When she was alone, in her room, looking around despairingly at the empty walls and empty desk and empty bed, Sam would remember Freddie's touch, how warm his skin felt, how tenderly he handled her, how his hand would tremor when he reached out to caress her, and her chest would no longer feel so empty.

It fell out of her bag when she dropped the thing carelessly onto Carly's floor—a tiny cardboard box with her name scribbled on the lid in Freddie's handwriting, a secret gift that had been covertly slipped into her backpack, and it made her huff in frustration at Freddie's audacity and smile in appreciation at his thoughtfulness.

This Sam knew how to do, how to run away from things, away from people who could hurt her, who could see her, and she did it now, she ran away from Freddie, away from his shocked face and his "S'cool," away from the tingling she still felt on her lips and in her stomach, away, so that she could be alone and composed and safe again.

Sam's fingers were cold when she gripped his shoulders to kiss him, Freddie could feel them through his sleeves, leeching the warmth from his body as his brain short-circuited at the intimacy of the moment, but the cold of her fingers was nothing compared to the frost that settled in his chest as she turned on her heel and rushed away.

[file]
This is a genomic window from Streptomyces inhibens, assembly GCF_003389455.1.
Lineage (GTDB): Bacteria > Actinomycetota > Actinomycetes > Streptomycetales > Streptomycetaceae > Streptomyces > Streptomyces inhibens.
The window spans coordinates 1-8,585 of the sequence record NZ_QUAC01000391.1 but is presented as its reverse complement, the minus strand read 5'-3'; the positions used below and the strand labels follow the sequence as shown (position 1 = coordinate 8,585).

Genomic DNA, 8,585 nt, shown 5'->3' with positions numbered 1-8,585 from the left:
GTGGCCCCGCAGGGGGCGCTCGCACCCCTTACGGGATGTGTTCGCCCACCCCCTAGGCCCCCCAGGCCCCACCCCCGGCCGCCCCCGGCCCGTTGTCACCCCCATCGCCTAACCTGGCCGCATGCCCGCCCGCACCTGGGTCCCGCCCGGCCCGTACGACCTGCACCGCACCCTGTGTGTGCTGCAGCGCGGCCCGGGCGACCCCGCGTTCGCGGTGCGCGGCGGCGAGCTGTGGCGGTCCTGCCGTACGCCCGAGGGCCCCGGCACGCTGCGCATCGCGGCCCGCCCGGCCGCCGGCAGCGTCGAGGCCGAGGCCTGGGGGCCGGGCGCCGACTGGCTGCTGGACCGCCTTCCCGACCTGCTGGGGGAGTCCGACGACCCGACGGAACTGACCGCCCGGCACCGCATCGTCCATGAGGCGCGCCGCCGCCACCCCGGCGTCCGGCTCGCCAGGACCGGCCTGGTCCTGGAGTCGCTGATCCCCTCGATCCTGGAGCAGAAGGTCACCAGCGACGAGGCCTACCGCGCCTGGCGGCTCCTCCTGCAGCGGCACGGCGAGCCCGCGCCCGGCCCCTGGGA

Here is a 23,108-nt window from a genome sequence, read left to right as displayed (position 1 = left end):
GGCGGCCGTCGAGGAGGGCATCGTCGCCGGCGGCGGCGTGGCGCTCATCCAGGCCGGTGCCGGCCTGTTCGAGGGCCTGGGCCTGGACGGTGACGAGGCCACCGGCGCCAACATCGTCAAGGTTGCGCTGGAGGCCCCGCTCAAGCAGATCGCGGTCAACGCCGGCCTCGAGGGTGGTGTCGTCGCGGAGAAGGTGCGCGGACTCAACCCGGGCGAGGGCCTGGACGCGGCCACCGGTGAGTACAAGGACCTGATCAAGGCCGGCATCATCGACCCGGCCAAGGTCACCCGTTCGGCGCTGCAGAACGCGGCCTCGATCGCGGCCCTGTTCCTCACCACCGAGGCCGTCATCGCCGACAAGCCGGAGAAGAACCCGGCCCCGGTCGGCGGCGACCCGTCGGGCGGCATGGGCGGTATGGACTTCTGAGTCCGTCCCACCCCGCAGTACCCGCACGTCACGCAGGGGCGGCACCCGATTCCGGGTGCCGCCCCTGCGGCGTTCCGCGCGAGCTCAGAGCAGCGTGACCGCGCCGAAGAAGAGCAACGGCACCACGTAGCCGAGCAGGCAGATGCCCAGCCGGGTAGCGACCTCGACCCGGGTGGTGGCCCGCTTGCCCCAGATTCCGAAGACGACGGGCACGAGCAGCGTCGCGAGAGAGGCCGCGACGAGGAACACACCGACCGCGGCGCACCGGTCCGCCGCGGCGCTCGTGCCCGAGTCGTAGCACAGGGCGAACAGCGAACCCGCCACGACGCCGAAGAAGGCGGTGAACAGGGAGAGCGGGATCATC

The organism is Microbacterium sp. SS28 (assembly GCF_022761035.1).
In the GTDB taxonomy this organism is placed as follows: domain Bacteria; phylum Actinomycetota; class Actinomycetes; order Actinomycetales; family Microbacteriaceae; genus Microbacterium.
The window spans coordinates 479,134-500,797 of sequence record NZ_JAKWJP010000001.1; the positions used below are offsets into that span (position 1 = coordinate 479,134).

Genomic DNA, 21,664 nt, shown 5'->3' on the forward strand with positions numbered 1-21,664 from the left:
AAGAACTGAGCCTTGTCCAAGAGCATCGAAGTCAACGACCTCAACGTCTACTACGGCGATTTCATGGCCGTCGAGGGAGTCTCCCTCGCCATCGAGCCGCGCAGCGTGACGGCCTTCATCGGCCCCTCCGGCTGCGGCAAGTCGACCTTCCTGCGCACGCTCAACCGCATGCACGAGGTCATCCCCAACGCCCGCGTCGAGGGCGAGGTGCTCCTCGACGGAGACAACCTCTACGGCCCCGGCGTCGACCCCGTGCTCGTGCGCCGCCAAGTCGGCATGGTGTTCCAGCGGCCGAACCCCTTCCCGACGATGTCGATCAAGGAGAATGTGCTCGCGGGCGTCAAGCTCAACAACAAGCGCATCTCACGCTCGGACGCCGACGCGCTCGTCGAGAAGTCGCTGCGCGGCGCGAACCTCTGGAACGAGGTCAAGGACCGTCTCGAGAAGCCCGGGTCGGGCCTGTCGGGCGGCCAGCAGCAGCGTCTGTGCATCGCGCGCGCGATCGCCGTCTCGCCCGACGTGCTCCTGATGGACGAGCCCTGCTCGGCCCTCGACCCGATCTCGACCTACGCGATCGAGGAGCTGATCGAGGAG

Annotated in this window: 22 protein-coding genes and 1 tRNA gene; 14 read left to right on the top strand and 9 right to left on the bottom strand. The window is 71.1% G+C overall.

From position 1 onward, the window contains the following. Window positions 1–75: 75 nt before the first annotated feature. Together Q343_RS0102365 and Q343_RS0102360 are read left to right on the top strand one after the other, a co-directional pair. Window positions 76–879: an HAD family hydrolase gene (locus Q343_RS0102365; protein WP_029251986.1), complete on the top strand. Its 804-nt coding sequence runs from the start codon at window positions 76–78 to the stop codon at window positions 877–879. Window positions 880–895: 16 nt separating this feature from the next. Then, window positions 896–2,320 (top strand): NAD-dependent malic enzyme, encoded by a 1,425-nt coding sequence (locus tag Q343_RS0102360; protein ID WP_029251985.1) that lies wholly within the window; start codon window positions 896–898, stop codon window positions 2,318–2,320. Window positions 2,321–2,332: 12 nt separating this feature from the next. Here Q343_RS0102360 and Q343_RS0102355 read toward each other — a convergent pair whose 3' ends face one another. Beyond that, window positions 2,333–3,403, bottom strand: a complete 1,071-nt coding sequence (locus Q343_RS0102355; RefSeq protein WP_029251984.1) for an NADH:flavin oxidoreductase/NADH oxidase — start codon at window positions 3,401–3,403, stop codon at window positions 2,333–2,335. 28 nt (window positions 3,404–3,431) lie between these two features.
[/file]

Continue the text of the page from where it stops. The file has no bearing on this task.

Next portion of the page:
Freddie knew that he was in trouble, that his mom could smell the alcohol on his breath, but he was having a hard time caring about that when he could still feel Sam's arms around his neck, her breath hot against his face as she dragged her teeth along his jaw, setting a pounding in his head that had nothing to do with drunkenness.

Sam loved midnight more than any other time of day, because at midnight she got to be with Freddie, only Freddie, no preconceptions, no reputations, no fronts, just her and Freddie and the city lights peering through the bedroom window.